'I wish they could have done this sooner': Nunavut mothers celebrate new escort policy
Kugaaruk mother Kaitlin Tulurialuk says she can't wait to have her mother by her side for her next birth
For many mothers, giving birth can be both an overwhelmingly joyous and terrifying experience.
But imagine being 21-years-old, about to give birth to your first child, and being 1,300 kilometres from your partner and your family — all in a city you've never been to before.
That's the situation Kaitlin Tulurialik found herself in five years ago.
Tulurialik is originally from the remote fly-in community of Kugaaruk, Nunavut. Like many communities across Canada's North, Kugaaruk doesn't have a hospital, so pregnant women are flown to Yellowknife to give birth — often alone.
"It was so hard for me and so depressing because it felt like I had no one around me," Tulurialik says.
Earlier this week, Health Canada announced it would be making changes to the Non-Insured Health Benefits (NIHB) for Inuit and First Nations to fund non-medical escorts for pregnant Indigenous women. Until now, governments declined to pay for travel escorts for northern women with uncomplicated pregnancies who had to travel to give birth.
It's a change that's being celebrated by women and health advocates across the North, including Tulurialik.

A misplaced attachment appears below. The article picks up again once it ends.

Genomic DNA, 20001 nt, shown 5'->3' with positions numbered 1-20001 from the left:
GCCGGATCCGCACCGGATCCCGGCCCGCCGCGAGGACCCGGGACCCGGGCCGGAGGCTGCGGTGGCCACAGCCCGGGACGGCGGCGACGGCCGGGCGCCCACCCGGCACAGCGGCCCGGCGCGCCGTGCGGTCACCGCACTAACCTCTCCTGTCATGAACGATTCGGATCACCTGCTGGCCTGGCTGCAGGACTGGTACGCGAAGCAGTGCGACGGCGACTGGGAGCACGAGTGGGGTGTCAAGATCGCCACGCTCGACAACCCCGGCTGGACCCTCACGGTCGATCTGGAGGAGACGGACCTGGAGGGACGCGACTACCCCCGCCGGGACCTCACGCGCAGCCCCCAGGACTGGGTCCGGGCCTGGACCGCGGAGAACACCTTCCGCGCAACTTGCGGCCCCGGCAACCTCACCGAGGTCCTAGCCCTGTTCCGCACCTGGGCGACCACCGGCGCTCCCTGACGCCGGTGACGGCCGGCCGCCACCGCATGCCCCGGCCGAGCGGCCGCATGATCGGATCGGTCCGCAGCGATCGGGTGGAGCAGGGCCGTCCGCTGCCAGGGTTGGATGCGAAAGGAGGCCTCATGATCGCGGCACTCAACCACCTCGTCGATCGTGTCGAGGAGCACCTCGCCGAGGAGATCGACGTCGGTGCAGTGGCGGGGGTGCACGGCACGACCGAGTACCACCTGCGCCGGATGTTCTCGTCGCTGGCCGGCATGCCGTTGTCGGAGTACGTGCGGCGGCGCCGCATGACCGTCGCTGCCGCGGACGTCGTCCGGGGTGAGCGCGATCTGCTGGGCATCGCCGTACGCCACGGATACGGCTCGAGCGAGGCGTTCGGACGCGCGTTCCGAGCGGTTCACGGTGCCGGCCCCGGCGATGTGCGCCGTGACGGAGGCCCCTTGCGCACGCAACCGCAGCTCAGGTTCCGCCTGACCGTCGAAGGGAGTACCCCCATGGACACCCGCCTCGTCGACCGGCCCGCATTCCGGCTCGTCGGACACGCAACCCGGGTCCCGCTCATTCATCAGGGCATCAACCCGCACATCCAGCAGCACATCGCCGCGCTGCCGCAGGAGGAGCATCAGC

"I only wish they would have done it sooner. It would have been a really great experience if my mom was with me."
In 2015, at 36 weeks pregnant, Tulurialik knew she would be sent from Kugaaruk to Yellowknife to await the arrival of her son. She says she asked at her community health centre if her mother could go with her, but was refused.
For a little over a month before her son's birth, Tulurialik stayed at the Kitikmeot Larga House in Yellowknife. It's a boarding home for Nunavut residents awaiting medical treatment in the N.W.T. capital and pregnant women are forced to stay there for weeks before giving birth.
It was an anxious and lonely time, Tulurialik says.
You don't really know people that much and you feel so isolated," she said. "It was depressing. I had no one around."
Tulurialik said the loneliness hit her hardest on her birthday. She said she walked down to the boarding home's cafeteria and got a cupcake. She then ate it alone in her room.
Now, three years later, Tulurialik is ecstatic about the new federal funding for escorts. She hopes to have another baby — this time with her mother by her side.